Multivariate logistic regression, which included five blocks of variables entered hierarchically, was used to identify unique predictors of men who report engaging in serosorting versus men who report not engaging in serosorting. The first block included: age, ethnicity, and relationship status. None of these variables significantly predicted serosorting. The second block included the serosorting beliefs scale, and the three condom use self-efficacy items. The responses to the scale predicted serosorting. One of the three condom use self-efficacy items, “I would not feel confident suggesting using condoms with a new partner”, also predicted serosorting. The third block included the substance use variables: drug use and alcohol consumption. These variables were all non-significant. For the fourth block, having engaged in anal sex at last sexual act predicted serosorting. Also, participants who did not use a condom during anal sex at last sexual act were more likely to engage in serosorting. Number of partners with whom participants engaged in UAR did not predict serosorting. However, number of the partners with whom participants engaged in UAI did predict serosorting. For the fifth block, two variables were entered: risk willing to take and risk actually being taken, neither of which predicted serosorting (See Table 4).
Of considerable importance to this study is HIV testing history among MSM who serosort. The current findings demonstrate that roughly 88% of participants are tested for HIV every six months or less often (i.e., yearly or less than yearly). Given the HIV prevalence among MSM and the relative infrequency of HIV testing among a majority of serosorters who also have multiple unprotected sexual partners, it is likely that MSM often do not accurately know their HIV status. Furthermore, considerable sexual risk behaviors were reported as occurring in the past six months and most participants have not had an HIV test in the past six months, based on this information it is not unreasonable to, again, believe that many participants do not know their status. Therefore, engaging in serosorting may not offer preventive benefits and may actually increase risks for HIV transmission.
In our multivariate model which controlled for other variables in this study, numbers of unprotected anal sex partners-the single strongest predictor of HIV seroconversion among MSM28-predicted serosorting. These behaviors included number of partners with whom participants had UA. This behavior is clearly defined as high risk for HIV transmission. Interestingly, in the multivariate model UAI predicted serosorting, while UAR did not. This finding is important because it could be indicative of a potentially related HIV prevention strategy: strategic positioning. Strategic positioning is defined as an individual taking on the role of the insertive partner in an effort to reduce his risk of being infected with HIV.29, 30 For example, in HIV serodiscordant couples the HIV positive partner would be the receptive partner, while the HIV negative partner would be the insertive partner. Our findings suggest there is a relationship between engaging in serosorting, engaging in strategic positioning, and increased number of unprotected sexual partners.
In terms of understanding motivations to why people serosort, it is important to understand their beliefs about serosorting. Participants who serosorted were more likely to believe that serosorting made UA less risky and were also less likely to be concerned with using condoms. Discomfort with using or even suggesting condoms was also related to relying on serosorting as a strategy to reduce risk. Additionally, although men who engaged in serosorting were taking higher risk, they did not perceive themselves to be taking higher risk than non serosorters. This finding suggests that engaging in serosorting lowers an individual’s perception of the risk he is taking for HIV transmission.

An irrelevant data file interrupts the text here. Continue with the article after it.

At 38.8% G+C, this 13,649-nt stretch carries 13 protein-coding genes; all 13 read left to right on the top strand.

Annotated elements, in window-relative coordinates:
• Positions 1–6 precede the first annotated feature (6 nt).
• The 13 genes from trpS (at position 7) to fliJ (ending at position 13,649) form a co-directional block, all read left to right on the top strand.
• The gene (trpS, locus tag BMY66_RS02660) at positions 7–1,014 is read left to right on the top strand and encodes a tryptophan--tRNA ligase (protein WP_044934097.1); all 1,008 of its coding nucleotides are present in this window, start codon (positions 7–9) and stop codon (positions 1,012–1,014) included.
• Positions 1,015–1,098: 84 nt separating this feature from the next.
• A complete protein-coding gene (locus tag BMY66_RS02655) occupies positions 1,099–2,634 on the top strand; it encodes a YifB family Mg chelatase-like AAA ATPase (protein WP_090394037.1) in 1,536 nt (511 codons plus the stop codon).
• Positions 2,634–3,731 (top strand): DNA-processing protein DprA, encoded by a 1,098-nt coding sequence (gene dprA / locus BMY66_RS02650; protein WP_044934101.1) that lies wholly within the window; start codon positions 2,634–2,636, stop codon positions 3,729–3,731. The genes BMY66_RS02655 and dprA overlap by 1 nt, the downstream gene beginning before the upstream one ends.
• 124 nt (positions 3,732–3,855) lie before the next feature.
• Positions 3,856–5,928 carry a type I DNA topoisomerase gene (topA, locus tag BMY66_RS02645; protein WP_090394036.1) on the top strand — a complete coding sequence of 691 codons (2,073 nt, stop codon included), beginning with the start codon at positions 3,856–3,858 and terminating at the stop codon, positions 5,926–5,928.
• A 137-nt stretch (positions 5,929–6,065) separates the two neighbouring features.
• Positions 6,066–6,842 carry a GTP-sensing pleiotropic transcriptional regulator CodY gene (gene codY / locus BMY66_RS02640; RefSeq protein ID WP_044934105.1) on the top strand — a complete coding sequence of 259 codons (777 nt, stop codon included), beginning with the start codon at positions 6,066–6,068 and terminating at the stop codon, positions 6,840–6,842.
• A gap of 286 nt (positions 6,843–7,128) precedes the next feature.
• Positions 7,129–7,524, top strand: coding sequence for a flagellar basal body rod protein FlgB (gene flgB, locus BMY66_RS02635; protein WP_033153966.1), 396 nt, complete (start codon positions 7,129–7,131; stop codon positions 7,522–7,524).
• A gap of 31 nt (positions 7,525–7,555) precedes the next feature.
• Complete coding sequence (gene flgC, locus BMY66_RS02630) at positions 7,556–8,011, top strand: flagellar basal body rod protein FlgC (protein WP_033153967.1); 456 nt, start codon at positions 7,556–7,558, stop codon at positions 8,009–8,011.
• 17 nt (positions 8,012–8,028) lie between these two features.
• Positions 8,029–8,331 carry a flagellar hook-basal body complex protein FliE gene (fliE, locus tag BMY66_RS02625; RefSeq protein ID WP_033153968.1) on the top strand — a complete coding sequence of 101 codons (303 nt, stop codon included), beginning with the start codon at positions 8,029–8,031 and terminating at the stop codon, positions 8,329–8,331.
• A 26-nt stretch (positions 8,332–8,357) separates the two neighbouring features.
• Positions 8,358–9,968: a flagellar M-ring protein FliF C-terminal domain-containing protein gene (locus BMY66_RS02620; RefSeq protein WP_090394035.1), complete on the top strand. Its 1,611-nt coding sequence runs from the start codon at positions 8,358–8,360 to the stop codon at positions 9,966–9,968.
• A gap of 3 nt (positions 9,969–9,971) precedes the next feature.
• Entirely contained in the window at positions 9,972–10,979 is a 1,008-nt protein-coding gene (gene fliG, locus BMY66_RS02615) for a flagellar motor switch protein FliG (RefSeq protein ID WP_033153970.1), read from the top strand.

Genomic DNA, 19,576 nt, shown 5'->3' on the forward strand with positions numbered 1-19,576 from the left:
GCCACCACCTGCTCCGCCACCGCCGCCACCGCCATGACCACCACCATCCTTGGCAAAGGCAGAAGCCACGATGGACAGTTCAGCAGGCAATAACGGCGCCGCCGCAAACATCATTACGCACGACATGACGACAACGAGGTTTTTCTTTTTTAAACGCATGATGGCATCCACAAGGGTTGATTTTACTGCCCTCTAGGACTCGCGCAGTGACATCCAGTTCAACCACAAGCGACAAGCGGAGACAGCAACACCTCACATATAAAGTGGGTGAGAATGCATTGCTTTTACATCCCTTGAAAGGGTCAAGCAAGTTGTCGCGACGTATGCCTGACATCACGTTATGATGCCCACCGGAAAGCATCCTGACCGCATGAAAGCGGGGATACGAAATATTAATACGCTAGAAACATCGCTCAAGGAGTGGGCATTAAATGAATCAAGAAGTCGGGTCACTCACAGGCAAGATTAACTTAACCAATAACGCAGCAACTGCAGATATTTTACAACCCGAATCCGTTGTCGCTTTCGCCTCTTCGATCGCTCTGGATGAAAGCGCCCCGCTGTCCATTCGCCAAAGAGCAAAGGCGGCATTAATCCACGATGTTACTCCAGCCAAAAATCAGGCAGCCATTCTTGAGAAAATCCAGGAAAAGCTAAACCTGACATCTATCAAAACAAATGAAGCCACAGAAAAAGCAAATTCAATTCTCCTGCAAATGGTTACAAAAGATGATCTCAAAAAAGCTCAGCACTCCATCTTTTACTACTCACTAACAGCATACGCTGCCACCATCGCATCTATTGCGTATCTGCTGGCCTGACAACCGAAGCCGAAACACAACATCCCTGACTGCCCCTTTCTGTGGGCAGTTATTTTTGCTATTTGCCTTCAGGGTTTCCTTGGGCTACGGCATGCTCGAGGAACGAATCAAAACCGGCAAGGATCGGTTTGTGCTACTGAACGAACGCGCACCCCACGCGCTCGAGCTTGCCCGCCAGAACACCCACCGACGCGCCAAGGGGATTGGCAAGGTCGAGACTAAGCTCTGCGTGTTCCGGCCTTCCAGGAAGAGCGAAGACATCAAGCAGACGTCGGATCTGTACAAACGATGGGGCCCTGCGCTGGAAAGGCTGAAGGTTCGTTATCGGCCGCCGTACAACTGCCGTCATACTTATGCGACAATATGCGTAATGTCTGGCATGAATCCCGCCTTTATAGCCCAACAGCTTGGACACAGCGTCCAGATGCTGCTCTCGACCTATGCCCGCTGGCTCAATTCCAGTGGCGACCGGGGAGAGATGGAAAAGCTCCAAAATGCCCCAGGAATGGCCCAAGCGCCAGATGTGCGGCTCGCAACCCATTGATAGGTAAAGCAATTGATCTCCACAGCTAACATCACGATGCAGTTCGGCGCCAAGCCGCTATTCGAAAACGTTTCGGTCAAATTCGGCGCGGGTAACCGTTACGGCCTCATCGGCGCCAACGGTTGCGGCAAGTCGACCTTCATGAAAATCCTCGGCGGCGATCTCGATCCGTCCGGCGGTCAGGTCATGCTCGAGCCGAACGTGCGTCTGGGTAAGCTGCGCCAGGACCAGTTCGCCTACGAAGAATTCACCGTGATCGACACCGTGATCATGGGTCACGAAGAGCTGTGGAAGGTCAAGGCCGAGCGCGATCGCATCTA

The current study was conducted using a convenience sample of men at a gay pride event in a southeastern US city. It is likely that this sample under-represents men who are not open enough about their sexual orientation to attend such an event. This study also used a cross-sectional survey method, precluding any inferences of causation regarding serosorting beliefs, condom use self-efficacy, and sexual risk behaviors. The survey method also relied on self-report of sensitive and often stigmatized experiences and behaviors. The potential for social desirability influences were minimized by anonymous survey procedures. However, research using more sensitive methods, such as in-depth interviewing techniques, is required to confirm study findings. Significant rates of high risk sexual behavior were reported by participants, which suggest that they were generally honest in their responses. Furthermore, it is possible that men who engage in serosorting may already be engaging in high risk behaviors. If this idea were true, then serosorting would be selectively adopted by men who are already at high risk.
The findings of this study have implications for HIV prevention with MSM. Opportunities to discuss sexual risk behavior with at risk men should focus, in part, on why serosorting is potentially ineffective and when it can increase HIV transmission risk. Also, serosorting appears to be a strategy used in order to not use condoms. The limitations of replacing condoms with serosorting need to be addressed. Additionally, building on the current study’s findings related to perceptions of risk, further investigation into how individuals perceive risk for HIV transmission is warranted.
At present, serosorting under ideal circumstances could be an effective HIV prevention strategy; however for many individuals the circumstances are not ideal. More specifically, limitations to knowing one’s own HIV status and the HIV status of one’s sexual partners are apparent. A false sense of security provided by serosorting lends one to believe that they are being safe. Interventions for MSM who engage in sexual risk behaviors need to be tailored to include disseminating information about the shortcomings of serosorting.
The authors thank the AIDS Survival Project of Atlanta for their assistance with data collection. National Institute of Mental Health (NIMH) Grant RO1-MH71164 supported this research.